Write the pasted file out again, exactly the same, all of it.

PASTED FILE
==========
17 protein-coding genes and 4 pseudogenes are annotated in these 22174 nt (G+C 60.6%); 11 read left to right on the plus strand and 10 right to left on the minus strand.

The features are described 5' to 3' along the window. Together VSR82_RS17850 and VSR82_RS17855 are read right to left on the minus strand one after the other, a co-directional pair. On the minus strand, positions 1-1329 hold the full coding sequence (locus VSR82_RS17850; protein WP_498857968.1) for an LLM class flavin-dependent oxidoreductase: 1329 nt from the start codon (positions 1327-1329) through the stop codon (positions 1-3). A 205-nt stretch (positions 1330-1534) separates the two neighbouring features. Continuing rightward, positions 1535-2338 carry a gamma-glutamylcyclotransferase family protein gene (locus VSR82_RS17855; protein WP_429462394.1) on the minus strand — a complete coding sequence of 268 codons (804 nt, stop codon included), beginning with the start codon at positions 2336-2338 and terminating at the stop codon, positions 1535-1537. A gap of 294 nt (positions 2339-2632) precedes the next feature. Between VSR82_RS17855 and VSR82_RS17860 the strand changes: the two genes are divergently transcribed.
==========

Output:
17 protein-coding genes and 4 pseudogenes are annotated in these 22174 nt (G+C 60.6%); 11 read left to right on the plus strand and 10 right to left on the minus strand.

The features are described 5' to 3' along the window. Together VSR82_RS17850 and VSR82_RS17855 are read right to left on the minus strand one after the other, a co-directional pair. On the minus strand, positions 1-1329 hold the full coding sequence (locus VSR82_RS17850; protein WP_498857968.1) for an LLM class flavin-dependent oxidoreductase: 1329 nt from the start codon (positions 1327-1329) through the stop codon (positions 1-3). A 205-nt stretch (positions 1330-1534) separates the two neighbouring features. Continuing rightward, positions 1535-2338 carry a gamma-glutamylcyclotransferase family protein gene (locus VSR82_RS17855; protein WP_429462394.1) on the minus strand — a complete coding sequence of 268 codons (804 nt, stop codon included), beginning with the start codon at positions 2336-2338 and terminating at the stop codon, positions 1535-1537. A gap of 294 nt (positions 2339-2632) precedes the next feature. Between VSR82_RS17855 and VSR82_RS17860 the strand changes: the two genes are divergently transcribed.